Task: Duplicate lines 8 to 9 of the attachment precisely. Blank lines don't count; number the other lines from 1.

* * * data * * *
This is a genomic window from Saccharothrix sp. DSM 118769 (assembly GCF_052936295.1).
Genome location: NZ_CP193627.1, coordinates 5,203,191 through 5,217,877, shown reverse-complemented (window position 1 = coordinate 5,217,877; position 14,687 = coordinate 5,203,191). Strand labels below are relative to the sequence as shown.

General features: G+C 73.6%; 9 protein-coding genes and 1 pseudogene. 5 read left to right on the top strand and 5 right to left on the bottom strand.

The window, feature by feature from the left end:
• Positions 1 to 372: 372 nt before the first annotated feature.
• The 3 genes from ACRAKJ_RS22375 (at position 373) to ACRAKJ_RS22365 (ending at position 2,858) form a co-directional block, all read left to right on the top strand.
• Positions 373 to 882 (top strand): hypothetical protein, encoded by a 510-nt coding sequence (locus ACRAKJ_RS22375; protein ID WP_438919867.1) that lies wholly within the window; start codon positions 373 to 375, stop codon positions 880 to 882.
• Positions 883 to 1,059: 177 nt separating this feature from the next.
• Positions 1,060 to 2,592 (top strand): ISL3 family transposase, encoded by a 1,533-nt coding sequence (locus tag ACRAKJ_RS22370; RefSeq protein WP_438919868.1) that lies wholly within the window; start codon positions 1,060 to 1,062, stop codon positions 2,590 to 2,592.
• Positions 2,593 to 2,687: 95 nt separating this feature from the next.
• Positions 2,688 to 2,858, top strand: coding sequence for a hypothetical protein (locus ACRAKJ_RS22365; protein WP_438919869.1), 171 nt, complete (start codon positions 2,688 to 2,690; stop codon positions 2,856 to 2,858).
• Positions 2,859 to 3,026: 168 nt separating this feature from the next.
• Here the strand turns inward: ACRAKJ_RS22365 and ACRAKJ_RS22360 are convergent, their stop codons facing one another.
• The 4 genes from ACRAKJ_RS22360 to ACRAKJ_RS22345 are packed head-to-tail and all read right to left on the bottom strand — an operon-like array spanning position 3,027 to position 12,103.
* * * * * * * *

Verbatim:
• Positions 883 to 1,059: 177 nt separating this feature from the next.
• Positions 1,060 to 2,592 (top strand): ISL3 family transposase, encoded by a 1,533-nt coding sequence (locus tag ACRAKJ_RS22370; RefSeq protein WP_438919868.1) that lies wholly within the window; start codon positions 1,060 to 1,062, stop codon positions 2,590 to 2,592.